The Boston Tea Party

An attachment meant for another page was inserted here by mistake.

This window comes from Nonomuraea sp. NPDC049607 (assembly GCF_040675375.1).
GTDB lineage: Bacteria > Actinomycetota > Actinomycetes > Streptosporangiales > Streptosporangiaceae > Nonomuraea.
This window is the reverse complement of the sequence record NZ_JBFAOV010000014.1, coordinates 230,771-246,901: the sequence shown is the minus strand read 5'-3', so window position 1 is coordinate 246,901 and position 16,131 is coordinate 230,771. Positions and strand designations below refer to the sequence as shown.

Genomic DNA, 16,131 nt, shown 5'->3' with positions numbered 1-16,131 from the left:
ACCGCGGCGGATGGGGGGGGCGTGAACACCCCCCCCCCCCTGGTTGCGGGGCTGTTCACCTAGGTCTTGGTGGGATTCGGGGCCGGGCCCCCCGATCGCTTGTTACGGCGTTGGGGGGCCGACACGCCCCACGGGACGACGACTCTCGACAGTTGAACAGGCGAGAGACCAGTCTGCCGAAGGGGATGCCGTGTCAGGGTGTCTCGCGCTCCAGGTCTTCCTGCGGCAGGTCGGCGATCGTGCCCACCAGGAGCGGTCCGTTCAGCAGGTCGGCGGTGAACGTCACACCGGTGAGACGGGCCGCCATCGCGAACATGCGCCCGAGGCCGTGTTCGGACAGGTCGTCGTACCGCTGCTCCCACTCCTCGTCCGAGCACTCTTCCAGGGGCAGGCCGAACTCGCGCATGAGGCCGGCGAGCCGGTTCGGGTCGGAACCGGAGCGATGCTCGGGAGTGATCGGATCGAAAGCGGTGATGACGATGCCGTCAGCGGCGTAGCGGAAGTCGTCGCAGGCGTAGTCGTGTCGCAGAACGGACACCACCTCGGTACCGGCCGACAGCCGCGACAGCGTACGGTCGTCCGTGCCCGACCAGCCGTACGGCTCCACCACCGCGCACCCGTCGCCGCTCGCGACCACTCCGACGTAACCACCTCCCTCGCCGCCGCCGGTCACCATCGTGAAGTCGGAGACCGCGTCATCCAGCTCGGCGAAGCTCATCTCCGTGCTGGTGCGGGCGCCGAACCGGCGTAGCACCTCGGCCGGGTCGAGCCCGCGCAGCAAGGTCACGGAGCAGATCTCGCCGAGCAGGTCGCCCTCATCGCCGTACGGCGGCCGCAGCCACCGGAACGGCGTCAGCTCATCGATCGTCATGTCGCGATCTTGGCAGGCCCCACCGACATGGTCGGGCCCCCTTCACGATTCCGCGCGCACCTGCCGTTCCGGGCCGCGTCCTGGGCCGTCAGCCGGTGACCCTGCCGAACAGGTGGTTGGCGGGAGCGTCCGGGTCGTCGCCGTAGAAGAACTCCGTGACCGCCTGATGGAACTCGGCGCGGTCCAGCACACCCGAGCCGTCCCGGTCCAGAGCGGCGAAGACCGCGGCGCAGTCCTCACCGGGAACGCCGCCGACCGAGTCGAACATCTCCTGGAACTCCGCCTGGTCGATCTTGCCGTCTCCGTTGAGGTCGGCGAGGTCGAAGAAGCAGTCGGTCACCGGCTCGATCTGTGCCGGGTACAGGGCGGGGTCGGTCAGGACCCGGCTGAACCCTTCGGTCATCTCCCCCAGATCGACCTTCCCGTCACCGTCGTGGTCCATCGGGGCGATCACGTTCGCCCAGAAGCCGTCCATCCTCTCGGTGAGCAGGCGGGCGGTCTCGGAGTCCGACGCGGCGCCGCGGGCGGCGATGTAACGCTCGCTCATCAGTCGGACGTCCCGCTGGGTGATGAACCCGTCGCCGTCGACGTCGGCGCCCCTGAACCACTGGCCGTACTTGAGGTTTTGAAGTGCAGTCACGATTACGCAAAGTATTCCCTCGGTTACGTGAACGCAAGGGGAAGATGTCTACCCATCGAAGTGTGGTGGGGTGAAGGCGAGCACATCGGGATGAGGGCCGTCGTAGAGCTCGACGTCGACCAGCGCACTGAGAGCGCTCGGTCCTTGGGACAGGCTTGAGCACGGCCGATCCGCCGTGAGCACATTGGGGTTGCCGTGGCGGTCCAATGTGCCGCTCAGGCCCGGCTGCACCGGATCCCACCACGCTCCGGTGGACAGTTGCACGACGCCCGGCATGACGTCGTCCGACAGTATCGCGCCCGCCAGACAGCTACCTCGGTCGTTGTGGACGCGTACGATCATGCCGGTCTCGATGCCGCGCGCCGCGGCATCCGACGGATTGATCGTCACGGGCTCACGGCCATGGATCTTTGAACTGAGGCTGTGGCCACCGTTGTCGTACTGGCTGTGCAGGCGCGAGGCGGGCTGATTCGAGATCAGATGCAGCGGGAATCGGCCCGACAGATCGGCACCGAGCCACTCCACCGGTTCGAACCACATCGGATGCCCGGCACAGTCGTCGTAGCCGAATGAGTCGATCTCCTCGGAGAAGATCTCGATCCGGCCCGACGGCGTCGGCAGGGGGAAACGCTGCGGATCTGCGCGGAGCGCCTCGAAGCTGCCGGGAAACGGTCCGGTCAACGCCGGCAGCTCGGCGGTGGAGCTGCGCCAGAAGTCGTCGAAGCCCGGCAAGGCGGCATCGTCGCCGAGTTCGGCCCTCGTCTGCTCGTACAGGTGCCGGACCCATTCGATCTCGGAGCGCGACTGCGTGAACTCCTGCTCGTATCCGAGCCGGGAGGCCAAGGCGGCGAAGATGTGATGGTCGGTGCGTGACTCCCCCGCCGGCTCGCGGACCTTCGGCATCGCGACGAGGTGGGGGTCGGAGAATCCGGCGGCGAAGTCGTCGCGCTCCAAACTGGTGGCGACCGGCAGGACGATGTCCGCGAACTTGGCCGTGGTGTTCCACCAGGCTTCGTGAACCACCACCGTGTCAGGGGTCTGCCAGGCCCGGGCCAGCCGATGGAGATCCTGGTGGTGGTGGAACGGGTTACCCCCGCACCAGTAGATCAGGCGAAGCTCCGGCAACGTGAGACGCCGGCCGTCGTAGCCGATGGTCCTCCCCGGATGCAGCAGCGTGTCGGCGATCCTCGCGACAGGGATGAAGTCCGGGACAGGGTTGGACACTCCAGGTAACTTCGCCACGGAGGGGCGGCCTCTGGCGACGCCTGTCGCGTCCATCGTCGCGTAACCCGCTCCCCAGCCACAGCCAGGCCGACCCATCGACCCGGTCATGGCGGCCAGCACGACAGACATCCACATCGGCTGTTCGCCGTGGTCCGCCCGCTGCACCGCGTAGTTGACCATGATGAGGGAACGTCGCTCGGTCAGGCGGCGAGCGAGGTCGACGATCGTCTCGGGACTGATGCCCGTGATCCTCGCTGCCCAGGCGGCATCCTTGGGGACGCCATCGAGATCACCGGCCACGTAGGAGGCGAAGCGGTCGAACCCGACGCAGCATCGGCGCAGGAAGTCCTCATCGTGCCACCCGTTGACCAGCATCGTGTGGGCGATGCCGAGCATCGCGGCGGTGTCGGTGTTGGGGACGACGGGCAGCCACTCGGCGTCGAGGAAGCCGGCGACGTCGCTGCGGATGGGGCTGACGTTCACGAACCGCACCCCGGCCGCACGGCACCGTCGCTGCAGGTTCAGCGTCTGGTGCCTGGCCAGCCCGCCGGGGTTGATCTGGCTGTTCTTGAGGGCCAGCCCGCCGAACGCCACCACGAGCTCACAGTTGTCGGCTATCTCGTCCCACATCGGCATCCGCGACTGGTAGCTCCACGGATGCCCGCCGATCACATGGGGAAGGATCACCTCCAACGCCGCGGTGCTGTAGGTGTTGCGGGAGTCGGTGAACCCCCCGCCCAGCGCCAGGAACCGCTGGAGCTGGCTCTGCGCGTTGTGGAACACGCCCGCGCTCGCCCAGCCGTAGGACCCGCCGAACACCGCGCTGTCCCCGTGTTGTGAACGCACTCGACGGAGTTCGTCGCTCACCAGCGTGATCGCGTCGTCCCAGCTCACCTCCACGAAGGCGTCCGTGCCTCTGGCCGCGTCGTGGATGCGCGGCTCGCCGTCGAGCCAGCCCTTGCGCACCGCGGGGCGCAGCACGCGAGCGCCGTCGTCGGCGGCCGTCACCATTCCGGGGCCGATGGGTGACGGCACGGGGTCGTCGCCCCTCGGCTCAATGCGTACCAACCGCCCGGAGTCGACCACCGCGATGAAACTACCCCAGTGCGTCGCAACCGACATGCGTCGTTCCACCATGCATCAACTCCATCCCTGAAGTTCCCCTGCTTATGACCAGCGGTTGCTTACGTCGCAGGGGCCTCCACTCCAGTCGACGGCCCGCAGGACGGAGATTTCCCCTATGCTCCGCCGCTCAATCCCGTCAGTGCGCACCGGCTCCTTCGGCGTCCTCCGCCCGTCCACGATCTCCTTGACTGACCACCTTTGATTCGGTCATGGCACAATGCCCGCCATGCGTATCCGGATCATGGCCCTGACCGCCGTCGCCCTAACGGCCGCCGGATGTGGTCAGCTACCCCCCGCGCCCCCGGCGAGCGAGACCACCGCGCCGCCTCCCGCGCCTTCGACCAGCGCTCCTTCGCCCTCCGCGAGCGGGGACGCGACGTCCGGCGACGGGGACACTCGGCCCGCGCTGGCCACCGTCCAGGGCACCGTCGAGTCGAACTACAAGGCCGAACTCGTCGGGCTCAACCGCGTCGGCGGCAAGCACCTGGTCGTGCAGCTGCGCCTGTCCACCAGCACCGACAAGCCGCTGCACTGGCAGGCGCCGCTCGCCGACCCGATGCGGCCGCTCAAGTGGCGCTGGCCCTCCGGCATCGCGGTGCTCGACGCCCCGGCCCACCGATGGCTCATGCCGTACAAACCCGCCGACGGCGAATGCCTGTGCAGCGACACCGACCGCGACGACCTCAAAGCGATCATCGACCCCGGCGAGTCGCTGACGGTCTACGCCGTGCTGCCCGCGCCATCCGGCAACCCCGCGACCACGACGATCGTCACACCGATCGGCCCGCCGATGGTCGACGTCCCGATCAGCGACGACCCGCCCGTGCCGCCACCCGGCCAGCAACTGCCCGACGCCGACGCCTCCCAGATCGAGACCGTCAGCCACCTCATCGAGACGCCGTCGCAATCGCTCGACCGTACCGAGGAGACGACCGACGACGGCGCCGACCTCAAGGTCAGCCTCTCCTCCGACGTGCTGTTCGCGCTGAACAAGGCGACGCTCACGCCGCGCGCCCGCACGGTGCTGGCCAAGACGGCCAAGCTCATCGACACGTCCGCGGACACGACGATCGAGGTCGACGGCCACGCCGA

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“Boston had been the ringleader in all the riots, and had at all times shown a desire for seeing the laws of Great Britain attempted in vain in the colony of Massachusetts Bay,” European leader Lord North said as he heard news of what happened at Massachusetts Bay, which later came to be called the Boston Tea Party, an event in which angry colonists threw British tea over the harbor in protest of British rule and their harsh taxes on their goods (Luke 53). The events before and after the Boston Tea Party, such as the vandalism of British property, the Boston massacre, and the colonists’ rebellious organizations were a major influence to the American Revolution because they were signs of revolt in the colonies, because they angered Britain, and because they united the colonies. When the British signed the Tea Act onto the colonies, the rebellious organizations, the vandalism of British property, and the Boston Tea Party were signs of uprising in the colonies. Patriots feathered and tarred British officers, and they attacked British officers with insults, rock, eggs, and snowballs (Krull 28, 29 and 31). After the British signed the Quartering Act, anger filled the colonists: The British were taxing goods without the colonists’ input. “No taxation without representation,” became a common slogan for the colonists (Lukes 10). Stephen Johnson, an angry colonist, said, “Why not tax us for the light of the sun, the air we breathe and the ground we are buried in?” (Lukes 35). When the Quartering Act came into place, colonists obviously felt deprived of rights (Lukes 35). They were also enraged by the Boston Massacre, a bloody event in which jumpy, British officers killed five colonists (Krull 34). Some colonists went to extreme measu... ... middle of paper ... Loyalists, men who were loyal to Britain, but most were Patriots or Radicalists (Lukes 55). In conclusion, the Boston Tea Party, the Boston Massacre, and the Sons of Liberty are a key reason the colonists declared war and began the American Revolution. The events caused the American Revolution because they were acts of rebellion, the British reacted angrily to them, and because it unified the colonies. Works Cited Kindig, Thomas. “The Sons of Liberty.” Independence Hall Association. 4 July 1995. On-line. Internet. 26. Jan. 2014. Available Knight, James E. Boston Tea Party: Rebellion in the Colonies. New Jersey: Troll Associates, 1982. Krull, Kathleen. What Was the Boston Tea Party? New York: Grosset and Dunlap, 2013. Lukes, Bonnie L. The American Revolution. San Diego: Lucent Books, 1996.
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